Book Review: Squirm

Squirm by Carl Hiaasen

Carl Hiassen sure knows how to cook up a doozy of a young adult book. In Squirm, another in his series of books with environmental themes and young protagonist thwarting the evil greedies of the world, Hiassen spins a tale worth a read.

Billy, the hero here, lives in Florida with his sister and his mother, who moves whenever she needs to follow nesting Bald Eagles. Billy traps dangerous snakes. For fun. And for use in tormenting his tormentors. Billy’s father? Long gone, sending checks to support Billy’s family but little else.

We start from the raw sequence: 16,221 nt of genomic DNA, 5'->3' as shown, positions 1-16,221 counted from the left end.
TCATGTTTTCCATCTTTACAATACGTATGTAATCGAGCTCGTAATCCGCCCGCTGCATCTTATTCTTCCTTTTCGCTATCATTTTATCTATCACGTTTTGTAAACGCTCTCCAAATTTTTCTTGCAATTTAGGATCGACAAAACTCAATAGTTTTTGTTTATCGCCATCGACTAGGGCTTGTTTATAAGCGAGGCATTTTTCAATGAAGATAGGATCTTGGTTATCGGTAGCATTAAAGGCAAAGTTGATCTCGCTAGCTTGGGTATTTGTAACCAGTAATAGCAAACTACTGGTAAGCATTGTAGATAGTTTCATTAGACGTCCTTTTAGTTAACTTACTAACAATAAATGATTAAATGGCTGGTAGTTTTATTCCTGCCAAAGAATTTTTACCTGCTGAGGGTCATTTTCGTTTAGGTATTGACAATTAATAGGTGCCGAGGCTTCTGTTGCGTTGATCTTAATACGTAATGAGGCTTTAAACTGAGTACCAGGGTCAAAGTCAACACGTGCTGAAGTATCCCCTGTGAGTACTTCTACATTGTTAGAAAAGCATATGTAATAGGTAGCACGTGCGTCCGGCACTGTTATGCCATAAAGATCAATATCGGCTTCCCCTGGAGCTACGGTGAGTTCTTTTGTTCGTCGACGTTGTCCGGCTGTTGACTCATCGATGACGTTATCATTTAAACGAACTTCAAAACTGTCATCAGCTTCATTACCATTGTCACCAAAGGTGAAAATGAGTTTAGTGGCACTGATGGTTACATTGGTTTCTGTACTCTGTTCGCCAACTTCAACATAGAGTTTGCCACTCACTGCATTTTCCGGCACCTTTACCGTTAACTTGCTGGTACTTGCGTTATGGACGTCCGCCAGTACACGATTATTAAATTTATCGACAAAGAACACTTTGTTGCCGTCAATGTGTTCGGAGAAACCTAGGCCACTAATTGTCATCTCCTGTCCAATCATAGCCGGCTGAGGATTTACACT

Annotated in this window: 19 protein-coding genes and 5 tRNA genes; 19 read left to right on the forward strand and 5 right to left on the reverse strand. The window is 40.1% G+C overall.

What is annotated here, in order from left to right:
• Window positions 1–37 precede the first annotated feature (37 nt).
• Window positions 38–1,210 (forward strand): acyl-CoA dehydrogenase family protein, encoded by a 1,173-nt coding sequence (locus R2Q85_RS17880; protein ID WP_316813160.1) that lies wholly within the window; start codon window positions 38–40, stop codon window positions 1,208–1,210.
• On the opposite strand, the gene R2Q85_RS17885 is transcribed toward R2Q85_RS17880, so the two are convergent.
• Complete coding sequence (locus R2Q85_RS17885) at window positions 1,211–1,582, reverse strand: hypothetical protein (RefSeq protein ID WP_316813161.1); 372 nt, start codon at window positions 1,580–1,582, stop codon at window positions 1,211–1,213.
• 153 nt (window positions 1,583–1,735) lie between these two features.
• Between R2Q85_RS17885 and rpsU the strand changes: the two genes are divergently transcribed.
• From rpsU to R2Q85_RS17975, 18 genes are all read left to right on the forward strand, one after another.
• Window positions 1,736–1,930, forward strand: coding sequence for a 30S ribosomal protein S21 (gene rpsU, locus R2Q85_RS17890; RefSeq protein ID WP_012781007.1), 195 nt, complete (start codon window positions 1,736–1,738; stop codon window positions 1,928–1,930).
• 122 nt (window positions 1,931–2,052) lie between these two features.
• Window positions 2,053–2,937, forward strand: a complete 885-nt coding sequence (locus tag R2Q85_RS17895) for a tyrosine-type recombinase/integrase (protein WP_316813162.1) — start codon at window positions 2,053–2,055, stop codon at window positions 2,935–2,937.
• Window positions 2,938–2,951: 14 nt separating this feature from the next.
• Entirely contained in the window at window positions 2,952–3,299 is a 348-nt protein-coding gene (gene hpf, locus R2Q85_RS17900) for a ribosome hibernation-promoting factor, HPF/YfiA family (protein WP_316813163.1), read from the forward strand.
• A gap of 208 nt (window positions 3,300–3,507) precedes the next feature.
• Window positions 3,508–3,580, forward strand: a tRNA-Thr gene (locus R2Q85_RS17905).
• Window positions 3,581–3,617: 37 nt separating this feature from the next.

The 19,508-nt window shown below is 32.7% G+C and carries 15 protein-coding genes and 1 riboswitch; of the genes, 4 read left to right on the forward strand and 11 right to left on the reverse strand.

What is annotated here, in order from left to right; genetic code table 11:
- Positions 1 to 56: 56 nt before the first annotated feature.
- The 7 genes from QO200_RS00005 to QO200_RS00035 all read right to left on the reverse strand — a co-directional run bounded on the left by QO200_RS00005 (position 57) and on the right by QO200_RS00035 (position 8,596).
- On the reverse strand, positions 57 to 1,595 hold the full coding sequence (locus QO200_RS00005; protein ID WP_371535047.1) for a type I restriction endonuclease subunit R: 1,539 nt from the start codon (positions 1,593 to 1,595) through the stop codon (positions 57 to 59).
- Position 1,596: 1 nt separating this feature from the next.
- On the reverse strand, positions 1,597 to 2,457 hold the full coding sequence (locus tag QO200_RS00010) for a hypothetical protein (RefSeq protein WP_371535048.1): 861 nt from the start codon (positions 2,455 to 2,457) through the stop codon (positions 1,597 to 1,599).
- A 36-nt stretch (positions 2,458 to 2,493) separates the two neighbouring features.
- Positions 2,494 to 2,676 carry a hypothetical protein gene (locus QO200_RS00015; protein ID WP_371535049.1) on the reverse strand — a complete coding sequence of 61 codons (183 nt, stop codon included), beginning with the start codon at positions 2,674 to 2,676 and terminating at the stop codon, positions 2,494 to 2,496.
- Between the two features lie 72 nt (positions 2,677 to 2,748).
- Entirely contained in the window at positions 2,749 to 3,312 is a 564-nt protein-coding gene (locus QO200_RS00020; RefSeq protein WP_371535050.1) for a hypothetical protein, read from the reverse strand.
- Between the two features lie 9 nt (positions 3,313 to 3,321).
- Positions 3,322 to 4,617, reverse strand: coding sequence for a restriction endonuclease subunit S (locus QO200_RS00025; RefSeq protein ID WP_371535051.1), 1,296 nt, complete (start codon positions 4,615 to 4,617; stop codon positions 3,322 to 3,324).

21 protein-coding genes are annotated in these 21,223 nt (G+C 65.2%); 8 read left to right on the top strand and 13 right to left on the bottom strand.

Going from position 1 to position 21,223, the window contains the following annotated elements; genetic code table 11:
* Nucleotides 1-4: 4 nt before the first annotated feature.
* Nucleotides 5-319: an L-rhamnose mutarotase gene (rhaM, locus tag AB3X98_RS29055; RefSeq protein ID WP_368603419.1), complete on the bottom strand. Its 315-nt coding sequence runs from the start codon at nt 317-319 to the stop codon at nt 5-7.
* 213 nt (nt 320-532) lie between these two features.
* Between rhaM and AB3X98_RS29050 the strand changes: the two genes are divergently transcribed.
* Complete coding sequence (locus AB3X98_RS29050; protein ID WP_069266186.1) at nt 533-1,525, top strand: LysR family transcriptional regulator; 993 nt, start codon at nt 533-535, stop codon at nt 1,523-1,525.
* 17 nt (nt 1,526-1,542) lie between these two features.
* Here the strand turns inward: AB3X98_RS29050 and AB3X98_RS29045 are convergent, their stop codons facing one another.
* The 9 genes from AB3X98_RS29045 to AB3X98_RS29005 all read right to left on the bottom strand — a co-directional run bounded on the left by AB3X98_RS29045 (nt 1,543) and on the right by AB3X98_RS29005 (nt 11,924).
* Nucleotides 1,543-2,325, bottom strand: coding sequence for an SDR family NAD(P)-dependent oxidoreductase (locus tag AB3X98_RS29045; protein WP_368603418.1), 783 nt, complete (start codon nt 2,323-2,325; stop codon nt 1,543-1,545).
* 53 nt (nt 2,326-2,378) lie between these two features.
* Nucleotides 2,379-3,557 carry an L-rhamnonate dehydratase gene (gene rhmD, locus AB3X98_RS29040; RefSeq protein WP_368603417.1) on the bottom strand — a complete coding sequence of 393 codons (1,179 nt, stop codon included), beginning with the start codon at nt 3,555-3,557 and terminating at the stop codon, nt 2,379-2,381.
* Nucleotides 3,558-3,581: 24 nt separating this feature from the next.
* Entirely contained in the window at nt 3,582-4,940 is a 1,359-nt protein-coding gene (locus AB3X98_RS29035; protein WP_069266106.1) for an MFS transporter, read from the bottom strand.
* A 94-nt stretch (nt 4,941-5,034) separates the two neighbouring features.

Or not.

The story unfolds around a family unification theme of sorts, and with Billy traveling to Montana, where his long-lost father is doing something mysterious with drones in the wilderness, and where the tale suddenly veers into saving endangered species — the panther of the Florida Everglades — and a Grizzly Bear family in the wilds of the west. Billy also learns about his step-mother and step-sister, and their American Indian roots.

So, you know, typical Hiassen, and that’s not a bad thing. While I still think Flush is his best work in this genre (and I teach Flush as a class novel and kids just love it .. some are reading it right now, in fact), Squirm holds up just fine with humor, plot pacing and a story where looking out for the world continues to be the right thing to do.

Just ask Billy and his family.

Peace (in the wilds),


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